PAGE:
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Edition 29

Contents
Poetry

Settling

Outside and the blue below,

the forming and vanishing slits of white:

the Pacific Ocean.

Always that moment

deep into the fifth hour

going on the eighth

when a settling has overcome

my upright seated body.

My eyes rest on nothing

but space through the rounded window

and the air is measured into fractions

of slow streams of manufactured

and faster streams of recycled

so the act of breathing

becomes efficient and ultimately sedating:

sleep encouraged,

jet lag a bitch.

Must be heavy, the middle of the ocean,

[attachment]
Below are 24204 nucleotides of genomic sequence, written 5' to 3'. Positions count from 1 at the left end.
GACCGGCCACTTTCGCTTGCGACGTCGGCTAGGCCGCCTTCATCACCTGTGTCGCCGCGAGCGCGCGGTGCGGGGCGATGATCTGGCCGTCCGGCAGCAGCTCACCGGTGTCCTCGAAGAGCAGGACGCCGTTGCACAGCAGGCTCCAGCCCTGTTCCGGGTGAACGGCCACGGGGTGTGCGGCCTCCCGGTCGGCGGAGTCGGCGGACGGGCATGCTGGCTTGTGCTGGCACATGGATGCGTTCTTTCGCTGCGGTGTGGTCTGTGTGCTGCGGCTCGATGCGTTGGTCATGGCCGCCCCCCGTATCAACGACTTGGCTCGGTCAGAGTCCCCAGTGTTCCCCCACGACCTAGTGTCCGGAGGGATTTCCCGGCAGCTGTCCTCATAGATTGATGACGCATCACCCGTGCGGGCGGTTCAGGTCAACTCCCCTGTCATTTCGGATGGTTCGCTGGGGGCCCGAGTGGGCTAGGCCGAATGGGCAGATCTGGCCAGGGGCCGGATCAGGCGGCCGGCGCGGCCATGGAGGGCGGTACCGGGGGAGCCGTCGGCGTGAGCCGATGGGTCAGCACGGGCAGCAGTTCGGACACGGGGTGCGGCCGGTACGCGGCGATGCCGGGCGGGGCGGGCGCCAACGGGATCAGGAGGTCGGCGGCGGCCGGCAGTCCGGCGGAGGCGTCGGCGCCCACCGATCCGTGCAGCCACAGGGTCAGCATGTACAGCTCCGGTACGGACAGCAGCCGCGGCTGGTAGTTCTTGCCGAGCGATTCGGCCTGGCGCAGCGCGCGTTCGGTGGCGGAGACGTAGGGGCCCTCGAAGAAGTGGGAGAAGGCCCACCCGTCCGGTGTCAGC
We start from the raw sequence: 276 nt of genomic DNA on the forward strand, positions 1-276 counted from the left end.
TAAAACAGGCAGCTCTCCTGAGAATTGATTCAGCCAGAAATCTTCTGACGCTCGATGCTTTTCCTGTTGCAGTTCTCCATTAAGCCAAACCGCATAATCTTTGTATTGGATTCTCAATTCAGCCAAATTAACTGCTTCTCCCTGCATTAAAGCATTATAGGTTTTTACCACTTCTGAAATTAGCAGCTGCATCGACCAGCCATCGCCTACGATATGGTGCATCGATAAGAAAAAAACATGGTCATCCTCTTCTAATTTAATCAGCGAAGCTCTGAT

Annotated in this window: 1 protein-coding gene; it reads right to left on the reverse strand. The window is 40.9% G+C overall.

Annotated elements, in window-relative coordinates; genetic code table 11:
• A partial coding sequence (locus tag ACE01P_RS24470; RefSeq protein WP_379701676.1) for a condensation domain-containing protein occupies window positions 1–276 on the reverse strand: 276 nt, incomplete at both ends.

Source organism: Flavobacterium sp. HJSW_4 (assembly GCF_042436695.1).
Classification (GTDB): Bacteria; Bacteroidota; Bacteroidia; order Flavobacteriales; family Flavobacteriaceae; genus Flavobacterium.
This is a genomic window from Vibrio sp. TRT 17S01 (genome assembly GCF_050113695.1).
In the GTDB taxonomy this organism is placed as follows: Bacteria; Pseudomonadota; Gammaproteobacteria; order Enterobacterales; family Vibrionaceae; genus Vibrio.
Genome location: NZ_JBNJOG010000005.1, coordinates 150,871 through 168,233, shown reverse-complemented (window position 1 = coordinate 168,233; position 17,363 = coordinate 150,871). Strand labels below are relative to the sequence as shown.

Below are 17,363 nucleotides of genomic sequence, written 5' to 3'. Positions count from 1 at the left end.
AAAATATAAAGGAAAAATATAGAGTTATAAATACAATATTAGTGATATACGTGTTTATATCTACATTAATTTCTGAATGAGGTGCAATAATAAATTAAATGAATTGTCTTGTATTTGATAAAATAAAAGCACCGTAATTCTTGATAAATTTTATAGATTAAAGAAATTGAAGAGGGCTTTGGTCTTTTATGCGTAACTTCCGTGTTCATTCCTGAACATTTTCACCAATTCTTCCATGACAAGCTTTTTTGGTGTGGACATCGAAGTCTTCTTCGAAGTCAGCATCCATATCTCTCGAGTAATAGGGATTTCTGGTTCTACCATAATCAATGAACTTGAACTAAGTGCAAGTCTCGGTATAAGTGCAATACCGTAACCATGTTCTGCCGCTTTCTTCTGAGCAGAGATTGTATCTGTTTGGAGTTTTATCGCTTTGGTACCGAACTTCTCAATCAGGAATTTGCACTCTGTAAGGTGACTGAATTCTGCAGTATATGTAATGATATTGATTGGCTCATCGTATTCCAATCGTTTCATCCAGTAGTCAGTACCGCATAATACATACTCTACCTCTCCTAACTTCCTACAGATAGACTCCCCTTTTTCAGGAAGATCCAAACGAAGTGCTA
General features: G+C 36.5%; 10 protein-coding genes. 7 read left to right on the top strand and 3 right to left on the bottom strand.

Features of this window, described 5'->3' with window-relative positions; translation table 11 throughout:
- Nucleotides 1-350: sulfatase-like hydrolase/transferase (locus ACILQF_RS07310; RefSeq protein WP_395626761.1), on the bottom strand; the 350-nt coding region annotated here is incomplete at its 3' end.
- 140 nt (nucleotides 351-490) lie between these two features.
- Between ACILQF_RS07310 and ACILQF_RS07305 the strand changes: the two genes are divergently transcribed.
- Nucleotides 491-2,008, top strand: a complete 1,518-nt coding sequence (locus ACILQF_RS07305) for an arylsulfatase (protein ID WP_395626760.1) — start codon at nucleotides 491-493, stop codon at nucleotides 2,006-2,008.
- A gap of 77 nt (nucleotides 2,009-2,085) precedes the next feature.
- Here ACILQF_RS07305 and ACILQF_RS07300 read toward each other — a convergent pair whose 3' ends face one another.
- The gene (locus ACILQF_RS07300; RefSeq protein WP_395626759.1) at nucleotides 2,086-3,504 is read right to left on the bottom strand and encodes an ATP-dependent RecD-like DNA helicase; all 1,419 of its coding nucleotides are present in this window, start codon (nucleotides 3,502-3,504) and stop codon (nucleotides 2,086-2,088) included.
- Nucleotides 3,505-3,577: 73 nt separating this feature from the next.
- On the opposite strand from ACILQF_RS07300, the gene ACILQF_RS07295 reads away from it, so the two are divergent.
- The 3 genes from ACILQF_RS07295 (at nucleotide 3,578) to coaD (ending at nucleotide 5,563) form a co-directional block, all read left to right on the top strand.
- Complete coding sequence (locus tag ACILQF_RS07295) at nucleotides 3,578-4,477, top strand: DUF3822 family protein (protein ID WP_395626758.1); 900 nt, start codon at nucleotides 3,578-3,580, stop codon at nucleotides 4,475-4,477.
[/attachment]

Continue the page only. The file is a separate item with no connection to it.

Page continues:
so thickly seen from such a distance,

the idea of weight and water unsettling

that settling in my bones.

And deep into that liminal space of Home

and home, where definitions interchange

depending on which memory sticks

with momentary greater force,

there is falling,

something slight though real enough

falling in my gut.

I'm thinking hard metal crashing liquid

death and sink but no pain,

my body floating,

the outside inside,

the cabin a wreck of saltwater

and bodies, fodder for fish.

I smile out the window. I settle.

Think that it would be fitting

to be buried somewhere between;

no earth has ever been mine to claim.


From Griffith Review Edition 29: Prosper or Perish © Copyright Griffith University & the author.

Griffith Review